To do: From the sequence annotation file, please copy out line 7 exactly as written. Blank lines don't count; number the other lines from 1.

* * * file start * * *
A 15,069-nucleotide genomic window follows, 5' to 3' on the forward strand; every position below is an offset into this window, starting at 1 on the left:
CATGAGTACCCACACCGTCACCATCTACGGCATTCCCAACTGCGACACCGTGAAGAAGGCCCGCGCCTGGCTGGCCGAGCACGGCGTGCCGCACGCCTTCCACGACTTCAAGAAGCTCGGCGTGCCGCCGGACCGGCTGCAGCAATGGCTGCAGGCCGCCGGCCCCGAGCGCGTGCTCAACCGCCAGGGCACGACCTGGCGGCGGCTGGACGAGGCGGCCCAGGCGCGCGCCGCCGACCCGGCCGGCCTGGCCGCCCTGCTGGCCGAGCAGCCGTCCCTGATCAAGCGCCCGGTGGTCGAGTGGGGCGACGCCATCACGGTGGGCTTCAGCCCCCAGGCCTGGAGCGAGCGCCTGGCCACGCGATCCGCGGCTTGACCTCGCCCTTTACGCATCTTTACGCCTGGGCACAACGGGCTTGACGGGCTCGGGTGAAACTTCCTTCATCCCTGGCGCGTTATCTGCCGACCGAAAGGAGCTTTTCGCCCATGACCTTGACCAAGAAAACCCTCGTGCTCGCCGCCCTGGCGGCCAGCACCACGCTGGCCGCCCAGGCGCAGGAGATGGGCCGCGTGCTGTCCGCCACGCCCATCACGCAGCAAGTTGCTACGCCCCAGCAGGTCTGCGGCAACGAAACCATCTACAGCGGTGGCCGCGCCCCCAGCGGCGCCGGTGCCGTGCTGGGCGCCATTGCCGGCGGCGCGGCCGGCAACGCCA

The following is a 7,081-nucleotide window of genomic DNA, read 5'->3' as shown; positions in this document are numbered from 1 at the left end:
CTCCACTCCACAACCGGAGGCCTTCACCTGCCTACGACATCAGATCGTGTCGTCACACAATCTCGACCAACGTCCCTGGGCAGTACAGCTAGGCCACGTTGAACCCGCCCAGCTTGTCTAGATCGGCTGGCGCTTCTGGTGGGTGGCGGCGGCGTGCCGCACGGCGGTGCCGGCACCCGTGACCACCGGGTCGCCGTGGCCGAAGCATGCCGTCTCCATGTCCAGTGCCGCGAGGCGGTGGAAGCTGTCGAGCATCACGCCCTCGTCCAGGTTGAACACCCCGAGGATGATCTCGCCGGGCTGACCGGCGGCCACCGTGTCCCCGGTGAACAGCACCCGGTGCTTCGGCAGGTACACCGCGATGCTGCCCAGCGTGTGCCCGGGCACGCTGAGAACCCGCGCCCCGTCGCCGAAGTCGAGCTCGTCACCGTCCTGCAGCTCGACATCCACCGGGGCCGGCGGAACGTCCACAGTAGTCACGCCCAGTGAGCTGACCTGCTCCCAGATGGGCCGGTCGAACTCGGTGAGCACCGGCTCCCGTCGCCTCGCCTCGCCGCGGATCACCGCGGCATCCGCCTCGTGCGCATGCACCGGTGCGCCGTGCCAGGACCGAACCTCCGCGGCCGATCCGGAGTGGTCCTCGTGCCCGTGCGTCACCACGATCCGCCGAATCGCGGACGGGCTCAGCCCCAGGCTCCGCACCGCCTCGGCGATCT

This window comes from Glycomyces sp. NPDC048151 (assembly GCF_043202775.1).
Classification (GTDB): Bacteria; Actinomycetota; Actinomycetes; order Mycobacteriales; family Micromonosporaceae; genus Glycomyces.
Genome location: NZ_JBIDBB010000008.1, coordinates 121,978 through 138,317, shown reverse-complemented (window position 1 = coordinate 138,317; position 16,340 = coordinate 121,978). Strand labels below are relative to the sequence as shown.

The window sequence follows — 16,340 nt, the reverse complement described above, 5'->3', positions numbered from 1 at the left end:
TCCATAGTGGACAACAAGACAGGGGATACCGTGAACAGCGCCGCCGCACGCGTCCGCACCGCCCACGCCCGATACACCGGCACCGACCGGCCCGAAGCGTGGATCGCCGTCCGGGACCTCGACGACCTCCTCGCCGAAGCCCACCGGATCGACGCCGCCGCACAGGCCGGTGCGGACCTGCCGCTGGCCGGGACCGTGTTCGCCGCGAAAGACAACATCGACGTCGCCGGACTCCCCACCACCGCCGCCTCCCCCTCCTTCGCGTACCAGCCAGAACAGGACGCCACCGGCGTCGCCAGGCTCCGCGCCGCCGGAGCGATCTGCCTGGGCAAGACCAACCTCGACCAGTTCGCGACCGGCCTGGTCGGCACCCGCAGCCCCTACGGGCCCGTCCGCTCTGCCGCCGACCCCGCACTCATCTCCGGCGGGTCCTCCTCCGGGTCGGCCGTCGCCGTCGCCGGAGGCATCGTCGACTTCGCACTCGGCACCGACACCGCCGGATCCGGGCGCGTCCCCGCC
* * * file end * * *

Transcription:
Genome location: NZ_JBIDBB010000008.1, coordinates 121,978 through 138,317, shown reverse-complemented (window position 1 = coordinate 138,317; position 16,340 = coordinate 121,978). Strand labels below are relative to the sequence as shown.